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01/02: Reports:

Nationwide Division One, 21/04/02, 2pm
The truth about Barry Ashby
By Matt Rowson

Barry Ashby was bloody ace.

Not in any conventional sense, of course. But in the sense that when he ventured into the first team at the age of 18 he was a gawky, graceless inspiration to all aspiring footballers who hadn't yet learned to kick straight. His debut, a 4-1 drubbing at Portman Road in the Full Members Cup in 1989, was witnessed by sixty-or-so travelling Hornets. I was privileged to be one of them, and Ashby was a hero from the moment he stepped off the bench.

His Watford career, coming as it did during a relatively fallow period in our recent history, is somewhat bereft of highlights. A thunderous goal against Sunderland at Vicarage Road in 1993 sticks in the memory, and of course Ashby remains the most recent recipient of a red card for a brutal hack in a Watford - Luton derby, that coming at the start of the same season. (Jason Drysdale's was more recent by a matter of minutes of course, but that airy-fairy wave of the elbow hardly counts).

So a general shortage of incident, but in some ways that was the definition of the man. Having survived being shuffled from pillar to post for a couple of seasons by a number of different managers (including a particularly ill-advised midfield "experiment" by Steve Perryman that lasted several games too many), Ashby filled out and developed into a bloody hard Football League centreback.

There was always this suspicion that he wasn't quite good enough, but his was a triumph of industry and application over (lack of) ability in a truer sense than Tommy Mooney, for example. Ashby never played with Mooney - his final game was a week before Mooney's debut - and the centre-back moved down the road to Griffin Park in part-exchange for Keith Millen. That our defence tightened up immediately and the prospect of relegation was improbably and dramatically rebuffed never tarnished Ashby's star in my eyes.

Eight years later, Ashby is a member of a squad that boasts several Hornets of winters past. Enough water has flooded under the bridge since Andy Hessenthaler left Vicarage Road for the ill-feeling that persisted after he left to have been forgotten. Hess is now largely remembered in a positive light for his career at the Vic, and respected all the more for what he has achieved at Gillingham. A point on Sunday would lead to the Gills exceeding their total last season when Hessenthaler guided them to thirteenth in their first year at this level.

David Perpetuini is another familiar name, albeit one who will probably be less fondly remembered than either of his colleagues and Richard Hill, whose career at the Vic was Bassetted before it really began, is on the coaching staff. With Hessenthaler confirming his intention to renew his bid for Darren Bazeley in the summer (he failed a medical shortly before the transfer deadline), and coyly failing to deny interest in Barnsley's player-of-the-year Bruce Dyer, the number of ex-Hornets in Kent could rise still further. It's therefore perhaps a surprise that Freddie Payne, released by another of Hessie's old clubs Dagenham & Redbridge last summer, remains without a team...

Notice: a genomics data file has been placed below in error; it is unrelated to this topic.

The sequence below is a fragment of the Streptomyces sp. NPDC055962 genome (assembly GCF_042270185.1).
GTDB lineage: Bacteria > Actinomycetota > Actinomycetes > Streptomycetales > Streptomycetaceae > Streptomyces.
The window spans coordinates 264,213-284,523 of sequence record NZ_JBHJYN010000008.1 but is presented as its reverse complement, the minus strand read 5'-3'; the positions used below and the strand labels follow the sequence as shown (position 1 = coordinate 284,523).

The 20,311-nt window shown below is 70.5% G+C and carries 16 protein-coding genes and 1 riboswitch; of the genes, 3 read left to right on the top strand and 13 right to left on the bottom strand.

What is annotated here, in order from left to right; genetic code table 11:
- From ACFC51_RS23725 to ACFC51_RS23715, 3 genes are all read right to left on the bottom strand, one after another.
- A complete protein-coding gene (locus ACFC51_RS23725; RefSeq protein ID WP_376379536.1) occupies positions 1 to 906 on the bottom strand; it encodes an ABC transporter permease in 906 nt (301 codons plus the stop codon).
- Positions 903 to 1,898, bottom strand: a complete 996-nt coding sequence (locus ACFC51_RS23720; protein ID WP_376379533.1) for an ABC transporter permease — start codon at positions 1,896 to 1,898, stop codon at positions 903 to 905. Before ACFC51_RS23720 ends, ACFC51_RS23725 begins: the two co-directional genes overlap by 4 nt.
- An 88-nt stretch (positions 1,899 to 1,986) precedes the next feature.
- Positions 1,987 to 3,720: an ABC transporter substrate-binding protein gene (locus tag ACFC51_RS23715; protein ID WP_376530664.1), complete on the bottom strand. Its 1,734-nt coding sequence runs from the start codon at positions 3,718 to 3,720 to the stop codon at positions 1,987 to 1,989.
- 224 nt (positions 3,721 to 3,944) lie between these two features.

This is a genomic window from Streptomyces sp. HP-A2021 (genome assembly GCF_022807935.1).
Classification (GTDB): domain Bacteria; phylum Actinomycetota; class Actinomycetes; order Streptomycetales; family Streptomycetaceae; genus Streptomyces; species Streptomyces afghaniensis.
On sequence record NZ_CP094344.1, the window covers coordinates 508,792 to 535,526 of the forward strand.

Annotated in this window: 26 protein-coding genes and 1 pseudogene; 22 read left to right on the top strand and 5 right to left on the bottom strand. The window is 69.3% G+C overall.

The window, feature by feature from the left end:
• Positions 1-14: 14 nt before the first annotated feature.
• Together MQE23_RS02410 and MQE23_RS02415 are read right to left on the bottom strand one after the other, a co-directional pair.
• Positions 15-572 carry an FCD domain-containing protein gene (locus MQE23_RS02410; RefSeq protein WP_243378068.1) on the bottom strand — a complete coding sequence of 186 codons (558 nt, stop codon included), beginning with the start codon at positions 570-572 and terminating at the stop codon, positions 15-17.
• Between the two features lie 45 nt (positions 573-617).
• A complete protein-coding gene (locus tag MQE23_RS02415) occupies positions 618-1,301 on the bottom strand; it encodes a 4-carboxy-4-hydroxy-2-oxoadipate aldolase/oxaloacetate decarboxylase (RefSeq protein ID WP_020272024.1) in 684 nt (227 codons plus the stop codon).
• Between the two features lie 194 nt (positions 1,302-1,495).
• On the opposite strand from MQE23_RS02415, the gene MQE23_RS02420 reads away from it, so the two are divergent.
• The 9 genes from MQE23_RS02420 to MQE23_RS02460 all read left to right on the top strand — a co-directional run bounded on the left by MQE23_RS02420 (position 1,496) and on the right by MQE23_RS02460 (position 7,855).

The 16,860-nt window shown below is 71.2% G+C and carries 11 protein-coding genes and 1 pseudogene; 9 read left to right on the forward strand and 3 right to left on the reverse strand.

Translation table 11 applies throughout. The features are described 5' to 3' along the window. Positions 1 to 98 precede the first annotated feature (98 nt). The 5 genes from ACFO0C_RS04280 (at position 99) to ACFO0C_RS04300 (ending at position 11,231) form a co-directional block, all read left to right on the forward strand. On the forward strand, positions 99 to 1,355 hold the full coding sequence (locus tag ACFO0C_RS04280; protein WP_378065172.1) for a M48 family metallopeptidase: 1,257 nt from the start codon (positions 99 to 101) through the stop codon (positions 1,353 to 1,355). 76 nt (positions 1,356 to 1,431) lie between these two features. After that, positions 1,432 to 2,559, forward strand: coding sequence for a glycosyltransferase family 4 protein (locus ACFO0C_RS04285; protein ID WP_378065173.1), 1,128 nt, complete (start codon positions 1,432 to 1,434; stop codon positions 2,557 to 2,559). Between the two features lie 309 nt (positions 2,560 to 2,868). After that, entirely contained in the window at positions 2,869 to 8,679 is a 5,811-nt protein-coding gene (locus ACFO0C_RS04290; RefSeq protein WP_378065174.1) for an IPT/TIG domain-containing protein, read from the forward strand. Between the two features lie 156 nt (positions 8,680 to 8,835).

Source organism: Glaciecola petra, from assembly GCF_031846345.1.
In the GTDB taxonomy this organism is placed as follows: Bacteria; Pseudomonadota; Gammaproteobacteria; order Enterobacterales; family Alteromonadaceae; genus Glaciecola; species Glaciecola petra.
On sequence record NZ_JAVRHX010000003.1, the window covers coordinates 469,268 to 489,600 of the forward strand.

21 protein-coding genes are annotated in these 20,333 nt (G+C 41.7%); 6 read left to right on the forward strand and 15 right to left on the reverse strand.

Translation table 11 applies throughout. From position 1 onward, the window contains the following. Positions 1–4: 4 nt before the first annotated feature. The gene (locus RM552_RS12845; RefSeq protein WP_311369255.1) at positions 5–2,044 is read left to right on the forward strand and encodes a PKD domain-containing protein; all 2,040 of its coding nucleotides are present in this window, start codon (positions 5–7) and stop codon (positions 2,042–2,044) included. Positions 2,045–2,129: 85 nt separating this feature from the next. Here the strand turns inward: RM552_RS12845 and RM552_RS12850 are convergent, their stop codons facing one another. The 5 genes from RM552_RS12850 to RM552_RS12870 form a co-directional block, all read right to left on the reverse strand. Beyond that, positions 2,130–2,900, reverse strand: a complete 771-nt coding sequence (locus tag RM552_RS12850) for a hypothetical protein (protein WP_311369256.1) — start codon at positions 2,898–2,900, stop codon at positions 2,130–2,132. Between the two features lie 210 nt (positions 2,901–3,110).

In goal for the Gills will probably be Jason Brown, a Welsh U21 keeper who displaced Vince Bartram at the beginning of March and has impressed since.

Injuries look like limiting Hessenthaler's options at the back: David Perpetuini is unlikely to recover from an ankle injury (shame) and Adrian Pennock has only recently returned to the reserves after a long layoff. Nyron Nosworthy is out with a torn hamstring, and Mark Patterson and Roland Edge have both been out although both are back in training this week.

It seems likely therefore that the Gills will field the same defence that conceded three goals to Manchester City on Saturday. Versatile youngster Richard Rose will play at left-back... he made his full debut in the 3-0 at the Priestfield at the end of last season. Barry Ashby and Guy Butters form a charismatic if kinetically challenged pairing in the centre whilst Chris Hope, reportedly the best defender at the club (surely some mistake), is out-of-position covering at right-back.

With the departing Mark Saunders out with a back problem, Ty Gooden limping off at the weekend with a groin strain and Simon Osborn not yet over an achilles problem, the Gills have further limitations in midfield. Paul Smith, captain and Player-of-the-Year for a second successive season, will play alongside Welsh international Marcus Browning. Candidates to come in for Gooden include former Charlton man Kevin James, and the club's ageless manager.

Up front Paul Shaw should tuck in behind the forwards, who are likely to be leading goalscorer Marlon King and veteran bulldozer Iffy Onuora, sent off in the earlier encounter this season for a tussle with Robbo that he may regret. Cameroonian Guy Ipoua would be another option.

I should perhaps acknowledge that I may be unusual in the regard with which I remember Barry Ashby's time at Watford. That's fine, he's a personal hero of mine and will remain so. But Sunday is also significant in that it marks the last day on the playing staff of someone far more befitting of the label of a Watford hero. Someone who has started 466 games for the Hornets and made his debut in the UEFA Cup. This preview is too flippant and not nearly significant enough for a proper tribute - that'll come later - but Gianluca Vialli could claw back some much-needed brownie points by naming Nigel Gibbs in the sixteen on Sunday...